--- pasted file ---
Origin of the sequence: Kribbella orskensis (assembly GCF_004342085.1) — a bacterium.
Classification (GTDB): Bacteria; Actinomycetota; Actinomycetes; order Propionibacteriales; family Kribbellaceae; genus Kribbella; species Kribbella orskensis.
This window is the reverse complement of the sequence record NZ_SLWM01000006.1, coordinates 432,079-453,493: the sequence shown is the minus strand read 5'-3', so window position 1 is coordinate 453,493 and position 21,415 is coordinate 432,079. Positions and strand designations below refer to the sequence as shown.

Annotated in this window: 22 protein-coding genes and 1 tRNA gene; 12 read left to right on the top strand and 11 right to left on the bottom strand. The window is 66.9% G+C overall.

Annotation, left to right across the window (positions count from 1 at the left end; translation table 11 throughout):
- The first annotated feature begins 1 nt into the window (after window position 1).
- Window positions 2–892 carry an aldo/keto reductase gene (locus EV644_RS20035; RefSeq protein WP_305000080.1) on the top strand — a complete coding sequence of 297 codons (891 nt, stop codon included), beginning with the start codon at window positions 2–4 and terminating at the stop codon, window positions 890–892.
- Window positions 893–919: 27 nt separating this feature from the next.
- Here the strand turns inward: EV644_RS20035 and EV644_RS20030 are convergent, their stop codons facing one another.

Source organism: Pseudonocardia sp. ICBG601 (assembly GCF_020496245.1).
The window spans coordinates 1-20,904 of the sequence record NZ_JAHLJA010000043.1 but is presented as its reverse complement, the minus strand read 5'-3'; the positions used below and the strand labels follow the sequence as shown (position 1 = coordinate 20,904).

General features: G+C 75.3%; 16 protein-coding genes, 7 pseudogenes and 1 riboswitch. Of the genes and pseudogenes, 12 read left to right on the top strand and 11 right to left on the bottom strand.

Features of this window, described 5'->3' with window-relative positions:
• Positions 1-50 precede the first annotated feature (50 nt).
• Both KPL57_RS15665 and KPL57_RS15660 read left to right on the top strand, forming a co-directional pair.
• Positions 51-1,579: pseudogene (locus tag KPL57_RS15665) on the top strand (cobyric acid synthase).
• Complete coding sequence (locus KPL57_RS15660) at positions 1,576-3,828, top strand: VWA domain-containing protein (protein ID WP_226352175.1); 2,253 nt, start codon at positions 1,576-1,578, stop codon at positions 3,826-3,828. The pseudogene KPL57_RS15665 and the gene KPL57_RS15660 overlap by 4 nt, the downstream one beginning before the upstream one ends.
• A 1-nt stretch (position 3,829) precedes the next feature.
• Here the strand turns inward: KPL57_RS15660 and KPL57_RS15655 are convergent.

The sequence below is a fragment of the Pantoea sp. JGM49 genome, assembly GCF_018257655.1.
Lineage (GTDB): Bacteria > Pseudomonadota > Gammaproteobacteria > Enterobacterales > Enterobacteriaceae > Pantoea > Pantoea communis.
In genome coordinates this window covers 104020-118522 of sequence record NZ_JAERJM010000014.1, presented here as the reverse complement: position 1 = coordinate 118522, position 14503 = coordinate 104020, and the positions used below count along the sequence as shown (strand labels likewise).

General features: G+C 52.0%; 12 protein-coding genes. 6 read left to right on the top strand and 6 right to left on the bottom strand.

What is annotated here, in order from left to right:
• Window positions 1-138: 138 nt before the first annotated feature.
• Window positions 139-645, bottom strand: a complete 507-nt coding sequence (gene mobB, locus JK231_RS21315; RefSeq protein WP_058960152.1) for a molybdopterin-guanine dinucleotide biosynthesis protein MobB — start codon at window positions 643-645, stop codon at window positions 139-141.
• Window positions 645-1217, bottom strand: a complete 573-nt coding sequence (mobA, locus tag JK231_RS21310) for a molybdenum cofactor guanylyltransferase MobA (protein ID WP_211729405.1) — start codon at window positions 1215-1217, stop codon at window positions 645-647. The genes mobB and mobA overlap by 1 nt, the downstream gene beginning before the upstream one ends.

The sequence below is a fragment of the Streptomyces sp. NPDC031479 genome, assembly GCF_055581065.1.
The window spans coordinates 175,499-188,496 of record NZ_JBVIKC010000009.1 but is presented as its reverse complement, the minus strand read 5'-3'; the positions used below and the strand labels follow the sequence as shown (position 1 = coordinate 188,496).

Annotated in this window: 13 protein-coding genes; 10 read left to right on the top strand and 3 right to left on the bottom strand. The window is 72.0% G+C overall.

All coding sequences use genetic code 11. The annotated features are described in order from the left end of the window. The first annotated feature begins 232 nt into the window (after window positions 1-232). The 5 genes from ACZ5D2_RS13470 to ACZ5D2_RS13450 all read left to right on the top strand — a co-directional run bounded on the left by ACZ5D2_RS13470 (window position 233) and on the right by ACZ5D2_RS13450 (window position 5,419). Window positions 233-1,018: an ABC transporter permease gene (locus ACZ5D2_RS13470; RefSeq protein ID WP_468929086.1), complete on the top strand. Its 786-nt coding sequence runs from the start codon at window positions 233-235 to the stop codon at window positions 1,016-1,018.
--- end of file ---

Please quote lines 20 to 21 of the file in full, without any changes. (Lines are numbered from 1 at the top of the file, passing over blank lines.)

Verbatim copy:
The sequence below is a fragment of the Pantoea sp. JGM49 genome, assembly GCF_018257655.1.
Lineage (GTDB): Bacteria > Pseudomonadota > Gammaproteobacteria > Enterobacterales > Enterobacteriaceae > Pantoea > Pantoea communis.